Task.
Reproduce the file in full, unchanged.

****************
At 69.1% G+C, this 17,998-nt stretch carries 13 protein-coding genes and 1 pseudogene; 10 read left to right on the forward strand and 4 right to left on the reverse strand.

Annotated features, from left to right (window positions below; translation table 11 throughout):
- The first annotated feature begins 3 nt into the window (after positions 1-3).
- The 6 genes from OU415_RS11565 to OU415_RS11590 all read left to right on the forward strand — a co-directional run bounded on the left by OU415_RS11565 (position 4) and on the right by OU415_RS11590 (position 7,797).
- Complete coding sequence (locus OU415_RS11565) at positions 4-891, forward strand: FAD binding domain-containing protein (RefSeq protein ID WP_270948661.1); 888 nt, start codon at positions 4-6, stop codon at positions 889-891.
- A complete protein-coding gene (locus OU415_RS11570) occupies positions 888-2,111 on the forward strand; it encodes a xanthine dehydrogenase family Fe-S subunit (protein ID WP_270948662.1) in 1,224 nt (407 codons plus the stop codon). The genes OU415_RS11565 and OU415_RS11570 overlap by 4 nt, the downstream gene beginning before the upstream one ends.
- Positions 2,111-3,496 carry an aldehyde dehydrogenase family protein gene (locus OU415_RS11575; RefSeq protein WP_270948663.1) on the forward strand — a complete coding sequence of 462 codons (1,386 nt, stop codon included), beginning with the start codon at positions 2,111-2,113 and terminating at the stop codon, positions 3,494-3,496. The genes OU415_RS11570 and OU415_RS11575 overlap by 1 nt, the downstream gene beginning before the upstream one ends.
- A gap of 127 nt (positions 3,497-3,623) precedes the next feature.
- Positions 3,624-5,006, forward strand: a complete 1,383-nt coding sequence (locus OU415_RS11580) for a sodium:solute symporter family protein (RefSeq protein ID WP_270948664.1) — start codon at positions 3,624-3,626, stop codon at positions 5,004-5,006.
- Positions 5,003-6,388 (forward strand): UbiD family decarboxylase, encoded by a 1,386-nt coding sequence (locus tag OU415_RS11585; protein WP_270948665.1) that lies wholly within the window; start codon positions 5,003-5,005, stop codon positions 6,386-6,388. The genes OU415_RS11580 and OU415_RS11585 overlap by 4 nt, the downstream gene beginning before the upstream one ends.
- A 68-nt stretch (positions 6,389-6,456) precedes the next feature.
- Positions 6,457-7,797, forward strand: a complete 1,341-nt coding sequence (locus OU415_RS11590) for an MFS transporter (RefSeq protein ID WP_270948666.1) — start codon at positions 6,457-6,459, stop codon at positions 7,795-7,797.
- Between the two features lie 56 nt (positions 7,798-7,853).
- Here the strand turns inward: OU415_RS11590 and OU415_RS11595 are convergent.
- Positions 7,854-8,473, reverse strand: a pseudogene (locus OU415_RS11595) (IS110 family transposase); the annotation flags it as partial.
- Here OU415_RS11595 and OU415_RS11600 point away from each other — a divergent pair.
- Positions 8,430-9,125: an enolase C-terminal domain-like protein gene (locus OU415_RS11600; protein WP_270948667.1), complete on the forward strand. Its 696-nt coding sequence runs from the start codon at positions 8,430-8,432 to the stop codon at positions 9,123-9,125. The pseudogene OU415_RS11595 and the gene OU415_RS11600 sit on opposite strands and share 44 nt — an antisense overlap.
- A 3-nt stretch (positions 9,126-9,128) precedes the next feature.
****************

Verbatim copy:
At 69.1% G+C, this 17,998-nt stretch carries 13 protein-coding genes and 1 pseudogene; 10 read left to right on the forward strand and 4 right to left on the reverse strand.

Annotated features, from left to right (window positions below; translation table 11 throughout):
- The first annotated feature begins 3 nt into the window (after positions 1-3).
- The 6 genes from OU415_RS11565 to OU415_RS11590 all read left to right on the forward strand — a co-directional run bounded on the left by OU415_RS11565 (position 4) and on the right by OU415_RS11590 (position 7,797).
- Complete coding sequence (locus OU415_RS11565) at positions 4-891, forward strand: FAD binding domain-containing protein (RefSeq protein ID WP_270948661.1); 888 nt, start codon at positions 4-6, stop codon at positions 889-891.
- A complete protein-coding gene (locus OU415_RS11570) occupies positions 888-2,111 on the forward strand; it encodes a xanthine dehydrogenase family Fe-S subunit (protein ID WP_270948662.1) in 1,224 nt (407 codons plus the stop codon). The genes OU415_RS11565 and OU415_RS11570 overlap by 4 nt, the downstream gene beginning before the upstream one ends.
- Positions 2,111-3,496 carry an aldehyde dehydrogenase family protein gene (locus OU415_RS11575; RefSeq protein WP_270948663.1) on the forward strand — a complete coding sequence of 462 codons (1,386 nt, stop codon included), beginning with the start codon at positions 2,111-2,113 and terminating at the stop codon, positions 3,494-3,496. The genes OU415_RS11570 and OU415_RS11575 overlap by 1 nt, the downstream gene beginning before the upstream one ends.
- A gap of 127 nt (positions 3,497-3,623) precedes the next feature.
- Positions 3,624-5,006, forward strand: a complete 1,383-nt coding sequence (locus OU415_RS11580) for a sodium:solute symporter family protein (RefSeq protein ID WP_270948664.1) — start codon at positions 3,624-3,626, stop codon at positions 5,004-5,006.
- Positions 5,003-6,388 (forward strand): UbiD family decarboxylase, encoded by a 1,386-nt coding sequence (locus tag OU415_RS11585; protein WP_270948665.1) that lies wholly within the window; start codon positions 5,003-5,005, stop codon positions 6,386-6,388. The genes OU415_RS11580 and OU415_RS11585 overlap by 4 nt, the downstream gene beginning before the upstream one ends.
- A 68-nt stretch (positions 6,389-6,456) precedes the next feature.
- Positions 6,457-7,797, forward strand: a complete 1,341-nt coding sequence (locus OU415_RS11590) for an MFS transporter (RefSeq protein ID WP_270948666.1) — start codon at positions 6,457-6,459, stop codon at positions 7,795-7,797.
- Between the two features lie 56 nt (positions 7,798-7,853).
- Here the strand turns inward: OU415_RS11590 and OU415_RS11595 are convergent.
- Positions 7,854-8,473, reverse strand: a pseudogene (locus OU415_RS11595) (IS110 family transposase); the annotation flags it as partial.
- Here OU415_RS11595 and OU415_RS11600 point away from each other — a divergent pair.
- Positions 8,430-9,125: an enolase C-terminal domain-like protein gene (locus OU415_RS11600; protein WP_270948667.1), complete on the forward strand. Its 696-nt coding sequence runs from the start codon at positions 8,430-8,432 to the stop codon at positions 9,123-9,125. The pseudogene OU415_RS11595 and the gene OU415_RS11600 sit on opposite strands and share 44 nt — an antisense overlap.
- A 3-nt stretch (positions 9,126-9,128) precedes the next feature.